On the first Thursday of every month, Pioneer Square transforms itself into a festival of visual art. Most of the commercial galleries in the neighborhood throw open their doors to welcome the moving feast of art lovers who flit from shop to shop, sipping wine and perusing the wares.
That scene is replicated, on different evenings, in Seattle neighborhoods from Georgetown to Ballard.
For 40 years, one of Seattle's most venerable art galleries has been tucked away from this festive loop. Francine Seders has operated her eponymous gallery on Phinney Ridge since 1970. This month, though, will be her last. Seders is retiring after a long and influential career.
Seders, 81, started her professional life as an attorney in her native France. After emigrating to the US, she studied library science. But after Seders answered an ad for a bilingual secretary for the late Seattle gallerist Otto Seligman, the course of her life changed forever. She says she went for an interview and started work immediately.
"I didn't want to give him time to change his mind," she said. Seders took over Seligman's artists when he died, operating out of a University District storefront.
When her fellow art dealers began to set up shop in Pioneer Square, Seders deliberately chose not to follow.
"I don't like Pioneer Square," she says, laughing.
Even though she's off the main drag of art dealer-dom, Seders is beloved by art lovers. That's partly due to the roster of artists she has represented over the years. That list has included such luminaries as Northwest icons Guy Anderson, Mark Toby, Michael Spafford, Marita Dingus and the late painter Jacob Lawrence.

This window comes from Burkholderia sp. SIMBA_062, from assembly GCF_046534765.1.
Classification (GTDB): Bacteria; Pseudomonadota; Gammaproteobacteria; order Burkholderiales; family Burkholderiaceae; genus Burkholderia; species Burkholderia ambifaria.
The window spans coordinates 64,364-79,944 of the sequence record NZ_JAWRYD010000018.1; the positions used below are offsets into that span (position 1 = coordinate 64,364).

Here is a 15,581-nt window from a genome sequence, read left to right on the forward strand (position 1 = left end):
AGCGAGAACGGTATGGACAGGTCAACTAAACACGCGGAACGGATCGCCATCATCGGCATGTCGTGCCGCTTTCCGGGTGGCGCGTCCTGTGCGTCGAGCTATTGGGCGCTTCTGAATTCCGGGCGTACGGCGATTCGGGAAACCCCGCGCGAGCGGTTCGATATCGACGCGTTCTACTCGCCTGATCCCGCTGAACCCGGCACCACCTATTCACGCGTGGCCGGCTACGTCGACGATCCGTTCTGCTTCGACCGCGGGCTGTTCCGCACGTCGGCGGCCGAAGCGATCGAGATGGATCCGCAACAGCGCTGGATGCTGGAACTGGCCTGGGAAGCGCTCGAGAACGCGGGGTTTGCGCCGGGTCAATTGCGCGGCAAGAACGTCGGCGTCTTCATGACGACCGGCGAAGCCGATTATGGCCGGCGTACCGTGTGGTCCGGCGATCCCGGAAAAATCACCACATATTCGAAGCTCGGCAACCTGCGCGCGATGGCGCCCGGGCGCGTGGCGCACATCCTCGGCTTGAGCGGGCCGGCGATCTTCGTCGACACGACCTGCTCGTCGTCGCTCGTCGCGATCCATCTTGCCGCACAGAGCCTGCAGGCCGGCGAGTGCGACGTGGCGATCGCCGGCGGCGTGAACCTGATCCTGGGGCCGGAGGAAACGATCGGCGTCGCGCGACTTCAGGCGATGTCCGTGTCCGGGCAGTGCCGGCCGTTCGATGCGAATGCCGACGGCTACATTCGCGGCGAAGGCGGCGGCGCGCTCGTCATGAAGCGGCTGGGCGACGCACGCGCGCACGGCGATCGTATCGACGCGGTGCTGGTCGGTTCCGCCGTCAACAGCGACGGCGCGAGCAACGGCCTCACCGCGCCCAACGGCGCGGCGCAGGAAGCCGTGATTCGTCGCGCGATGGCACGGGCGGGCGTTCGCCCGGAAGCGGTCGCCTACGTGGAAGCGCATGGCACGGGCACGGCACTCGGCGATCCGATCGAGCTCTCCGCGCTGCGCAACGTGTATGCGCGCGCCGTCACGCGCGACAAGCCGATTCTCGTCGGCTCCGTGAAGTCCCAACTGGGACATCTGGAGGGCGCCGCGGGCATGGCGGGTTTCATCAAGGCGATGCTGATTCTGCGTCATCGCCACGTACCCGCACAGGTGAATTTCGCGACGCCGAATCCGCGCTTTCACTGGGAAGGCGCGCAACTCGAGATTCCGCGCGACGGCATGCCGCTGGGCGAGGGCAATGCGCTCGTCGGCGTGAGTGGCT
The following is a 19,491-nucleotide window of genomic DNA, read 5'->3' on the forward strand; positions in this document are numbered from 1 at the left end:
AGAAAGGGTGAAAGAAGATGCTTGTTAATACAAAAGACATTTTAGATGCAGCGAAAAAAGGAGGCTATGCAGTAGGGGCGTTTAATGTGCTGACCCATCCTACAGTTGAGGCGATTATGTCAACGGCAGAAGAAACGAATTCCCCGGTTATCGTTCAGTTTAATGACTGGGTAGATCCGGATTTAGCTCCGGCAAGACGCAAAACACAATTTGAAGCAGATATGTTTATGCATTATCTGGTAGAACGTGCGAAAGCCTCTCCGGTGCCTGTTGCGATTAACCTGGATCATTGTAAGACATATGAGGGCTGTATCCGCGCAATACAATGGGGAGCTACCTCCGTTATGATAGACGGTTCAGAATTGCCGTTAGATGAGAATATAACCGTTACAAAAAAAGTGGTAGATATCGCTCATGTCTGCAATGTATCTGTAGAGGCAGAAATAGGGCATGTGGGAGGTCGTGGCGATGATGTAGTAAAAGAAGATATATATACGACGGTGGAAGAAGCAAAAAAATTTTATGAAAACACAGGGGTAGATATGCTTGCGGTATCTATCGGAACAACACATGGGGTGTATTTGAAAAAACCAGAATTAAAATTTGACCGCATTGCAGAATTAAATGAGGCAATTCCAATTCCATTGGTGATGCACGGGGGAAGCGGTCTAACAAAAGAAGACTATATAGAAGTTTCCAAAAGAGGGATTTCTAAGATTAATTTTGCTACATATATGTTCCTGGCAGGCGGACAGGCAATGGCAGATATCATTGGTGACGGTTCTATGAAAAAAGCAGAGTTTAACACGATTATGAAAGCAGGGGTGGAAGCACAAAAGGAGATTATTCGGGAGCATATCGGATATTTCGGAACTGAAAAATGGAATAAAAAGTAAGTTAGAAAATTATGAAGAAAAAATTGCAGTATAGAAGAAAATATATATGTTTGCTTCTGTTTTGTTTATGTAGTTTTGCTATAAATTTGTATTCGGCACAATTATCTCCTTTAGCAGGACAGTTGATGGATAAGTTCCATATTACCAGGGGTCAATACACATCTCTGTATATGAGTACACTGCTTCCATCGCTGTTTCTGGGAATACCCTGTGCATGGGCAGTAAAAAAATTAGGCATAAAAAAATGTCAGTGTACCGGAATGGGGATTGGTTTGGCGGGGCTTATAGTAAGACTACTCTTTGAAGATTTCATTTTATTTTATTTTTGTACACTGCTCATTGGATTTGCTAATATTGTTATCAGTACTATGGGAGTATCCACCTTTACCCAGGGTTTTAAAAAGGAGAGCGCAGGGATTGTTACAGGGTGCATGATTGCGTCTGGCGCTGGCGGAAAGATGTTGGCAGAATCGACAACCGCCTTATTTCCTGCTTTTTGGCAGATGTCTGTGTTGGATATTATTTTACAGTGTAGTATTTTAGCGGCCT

"I like painting," she says simply when asked what kind of artists and art she has sought out.
According to Greg Kucera, who has run his Pioneer Square gallery for 30 years, Seders has been instrumental in both helping her fellow gallerists and in supporting the artists she has represented over her career.
"She has wedded herself to artists, through thick and thin," Kucera says. "She has done more for her artists than I dare say any other dealer in town has been able to do."
Kucera also appreciates how Seders has helped him at his gallery by providing business advice, moral support and even buying art from Kucera.
Seders says she is ready to take it easier in retirement, although she still plans to represent some of her artists out of her home. While age played some part in Seders' decision, the economy and new technology also influenced her decision. The 2008 recession hit hard at every local gallery, including hers.
She also has had a hard time adjusting to the shift to online retail.
"I like to know my customers, where my art is," she says. "One customer sent me photos of paintings in his apartment, so I could see them." That made Seders' day.
Seders' last business day is Christmas Eve. She'll take another month to pack and move. Some of the art will return to the artists; she hopes other paintings will find last-minute buyers. Whatever happens this month, at the end of January, Seders will say goodbye to her Phinney Ridge business for good. Her biggest worry? How the large Siamese cat that has called this building home for the past decade will adapt to a new abode.
You might ask the same question about Seders herself. How will a woman who has fostered Seattle artists for more than a half century adapt to her new lifestyle? She has to wait and see.
"I'm starting the next chapter of my life," she says. "It probably won't be as long as the last one."